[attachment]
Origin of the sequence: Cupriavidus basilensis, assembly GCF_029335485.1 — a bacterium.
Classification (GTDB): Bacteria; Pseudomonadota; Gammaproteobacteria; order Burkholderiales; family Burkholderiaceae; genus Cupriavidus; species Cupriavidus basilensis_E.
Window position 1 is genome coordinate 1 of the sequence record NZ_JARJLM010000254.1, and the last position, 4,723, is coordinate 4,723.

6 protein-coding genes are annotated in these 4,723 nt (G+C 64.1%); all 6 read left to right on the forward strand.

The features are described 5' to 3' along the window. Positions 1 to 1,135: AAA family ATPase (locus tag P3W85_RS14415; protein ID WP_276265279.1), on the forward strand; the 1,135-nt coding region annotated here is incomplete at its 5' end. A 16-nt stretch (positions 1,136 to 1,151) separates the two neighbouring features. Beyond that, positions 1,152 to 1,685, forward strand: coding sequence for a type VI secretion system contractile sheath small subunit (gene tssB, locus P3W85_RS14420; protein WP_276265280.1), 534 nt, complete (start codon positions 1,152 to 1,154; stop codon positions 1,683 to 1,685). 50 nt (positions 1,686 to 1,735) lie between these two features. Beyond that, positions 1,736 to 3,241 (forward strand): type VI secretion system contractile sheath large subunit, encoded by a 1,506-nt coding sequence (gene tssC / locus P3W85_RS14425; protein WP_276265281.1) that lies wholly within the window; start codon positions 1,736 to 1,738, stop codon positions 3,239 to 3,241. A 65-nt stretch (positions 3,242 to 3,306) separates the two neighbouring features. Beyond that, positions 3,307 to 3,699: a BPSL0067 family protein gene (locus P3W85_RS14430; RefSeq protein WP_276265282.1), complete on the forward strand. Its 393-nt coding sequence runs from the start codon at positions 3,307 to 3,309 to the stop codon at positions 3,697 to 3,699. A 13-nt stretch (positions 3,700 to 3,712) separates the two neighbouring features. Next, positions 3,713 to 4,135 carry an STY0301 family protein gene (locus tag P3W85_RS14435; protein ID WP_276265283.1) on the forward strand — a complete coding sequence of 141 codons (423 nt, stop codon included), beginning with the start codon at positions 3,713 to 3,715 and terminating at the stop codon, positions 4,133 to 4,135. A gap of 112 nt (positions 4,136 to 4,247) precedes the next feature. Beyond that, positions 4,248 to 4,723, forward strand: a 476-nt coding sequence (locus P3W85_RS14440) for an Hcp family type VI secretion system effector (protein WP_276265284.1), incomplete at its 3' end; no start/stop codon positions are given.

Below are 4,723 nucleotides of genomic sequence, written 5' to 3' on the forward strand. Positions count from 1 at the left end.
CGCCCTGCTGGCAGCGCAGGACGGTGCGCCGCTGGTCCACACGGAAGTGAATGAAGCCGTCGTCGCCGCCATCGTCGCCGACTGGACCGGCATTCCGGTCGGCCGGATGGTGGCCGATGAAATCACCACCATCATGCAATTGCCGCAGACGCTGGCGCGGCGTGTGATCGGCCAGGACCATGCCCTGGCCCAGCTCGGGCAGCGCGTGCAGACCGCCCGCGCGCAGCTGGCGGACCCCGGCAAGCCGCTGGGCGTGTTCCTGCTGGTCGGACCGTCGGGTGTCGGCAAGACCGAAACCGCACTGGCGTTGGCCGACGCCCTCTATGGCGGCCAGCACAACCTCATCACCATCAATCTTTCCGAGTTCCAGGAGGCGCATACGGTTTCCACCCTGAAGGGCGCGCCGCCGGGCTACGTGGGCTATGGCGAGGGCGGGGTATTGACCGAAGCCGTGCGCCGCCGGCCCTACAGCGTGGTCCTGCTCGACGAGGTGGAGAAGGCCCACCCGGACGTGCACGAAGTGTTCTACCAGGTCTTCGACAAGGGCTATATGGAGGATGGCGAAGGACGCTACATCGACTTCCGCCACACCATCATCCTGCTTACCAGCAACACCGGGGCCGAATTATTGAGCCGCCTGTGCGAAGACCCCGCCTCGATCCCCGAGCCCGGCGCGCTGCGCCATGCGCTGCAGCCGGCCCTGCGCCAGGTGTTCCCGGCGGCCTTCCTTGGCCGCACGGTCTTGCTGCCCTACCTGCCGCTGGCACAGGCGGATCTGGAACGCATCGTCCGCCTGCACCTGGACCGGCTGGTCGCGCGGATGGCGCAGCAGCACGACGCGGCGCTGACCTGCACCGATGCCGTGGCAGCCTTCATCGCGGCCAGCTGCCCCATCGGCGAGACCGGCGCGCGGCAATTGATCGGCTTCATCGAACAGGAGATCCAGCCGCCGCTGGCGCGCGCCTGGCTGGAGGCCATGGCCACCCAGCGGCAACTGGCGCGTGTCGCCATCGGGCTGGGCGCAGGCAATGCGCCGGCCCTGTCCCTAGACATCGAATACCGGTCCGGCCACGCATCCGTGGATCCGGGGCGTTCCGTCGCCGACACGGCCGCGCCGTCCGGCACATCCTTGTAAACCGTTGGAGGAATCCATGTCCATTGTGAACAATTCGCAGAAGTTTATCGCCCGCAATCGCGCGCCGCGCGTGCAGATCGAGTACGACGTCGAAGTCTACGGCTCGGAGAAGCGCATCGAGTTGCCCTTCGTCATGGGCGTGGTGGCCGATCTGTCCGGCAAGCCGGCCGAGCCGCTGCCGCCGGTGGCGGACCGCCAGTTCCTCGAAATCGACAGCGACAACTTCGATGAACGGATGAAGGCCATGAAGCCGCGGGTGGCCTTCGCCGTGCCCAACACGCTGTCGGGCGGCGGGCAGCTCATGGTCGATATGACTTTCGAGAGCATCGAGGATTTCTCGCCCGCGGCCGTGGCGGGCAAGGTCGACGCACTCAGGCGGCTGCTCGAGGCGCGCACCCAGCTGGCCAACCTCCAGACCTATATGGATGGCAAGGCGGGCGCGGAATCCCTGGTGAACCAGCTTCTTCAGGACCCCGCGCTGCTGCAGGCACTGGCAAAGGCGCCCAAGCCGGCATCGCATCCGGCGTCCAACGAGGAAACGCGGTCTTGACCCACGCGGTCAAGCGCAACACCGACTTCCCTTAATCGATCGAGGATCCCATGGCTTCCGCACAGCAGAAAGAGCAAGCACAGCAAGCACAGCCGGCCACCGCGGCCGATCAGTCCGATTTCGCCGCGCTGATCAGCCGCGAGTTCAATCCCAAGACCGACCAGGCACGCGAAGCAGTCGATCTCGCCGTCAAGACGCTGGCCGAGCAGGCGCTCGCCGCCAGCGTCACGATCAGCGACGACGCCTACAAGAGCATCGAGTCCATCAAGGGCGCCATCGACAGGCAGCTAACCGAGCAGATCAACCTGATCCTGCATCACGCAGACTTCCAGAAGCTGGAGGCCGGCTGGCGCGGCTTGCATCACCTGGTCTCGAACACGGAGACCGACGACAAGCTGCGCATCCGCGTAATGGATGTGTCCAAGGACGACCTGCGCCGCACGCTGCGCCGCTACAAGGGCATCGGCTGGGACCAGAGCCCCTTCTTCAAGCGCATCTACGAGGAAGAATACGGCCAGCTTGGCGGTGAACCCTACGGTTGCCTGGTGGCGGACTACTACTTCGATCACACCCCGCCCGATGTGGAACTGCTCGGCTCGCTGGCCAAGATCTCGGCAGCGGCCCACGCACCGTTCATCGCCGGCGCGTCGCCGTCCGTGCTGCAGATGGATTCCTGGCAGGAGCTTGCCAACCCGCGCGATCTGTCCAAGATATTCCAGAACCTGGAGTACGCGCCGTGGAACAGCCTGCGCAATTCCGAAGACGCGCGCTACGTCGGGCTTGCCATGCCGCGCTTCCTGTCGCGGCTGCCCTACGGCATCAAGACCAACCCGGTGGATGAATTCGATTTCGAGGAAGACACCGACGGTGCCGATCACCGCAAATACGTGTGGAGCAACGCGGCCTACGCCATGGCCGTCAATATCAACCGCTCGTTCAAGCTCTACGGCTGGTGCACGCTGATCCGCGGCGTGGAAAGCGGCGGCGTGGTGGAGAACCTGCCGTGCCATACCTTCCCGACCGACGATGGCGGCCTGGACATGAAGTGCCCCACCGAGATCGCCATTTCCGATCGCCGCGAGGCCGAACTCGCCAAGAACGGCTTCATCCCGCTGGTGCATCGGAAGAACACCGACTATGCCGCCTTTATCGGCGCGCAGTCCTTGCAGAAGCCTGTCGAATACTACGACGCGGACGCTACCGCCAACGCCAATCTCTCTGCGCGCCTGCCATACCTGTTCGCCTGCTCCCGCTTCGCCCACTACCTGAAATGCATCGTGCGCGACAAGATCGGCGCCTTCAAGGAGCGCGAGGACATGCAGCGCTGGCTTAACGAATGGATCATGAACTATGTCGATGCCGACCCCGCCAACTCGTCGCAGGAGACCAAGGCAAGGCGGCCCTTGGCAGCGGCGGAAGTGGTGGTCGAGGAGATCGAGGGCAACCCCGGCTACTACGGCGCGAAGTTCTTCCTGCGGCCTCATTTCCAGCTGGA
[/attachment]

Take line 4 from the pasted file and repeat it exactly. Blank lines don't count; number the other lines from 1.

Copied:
6 protein-coding genes are annotated in these 4,723 nt (G+C 64.1%); all 6 read left to right on the forward strand.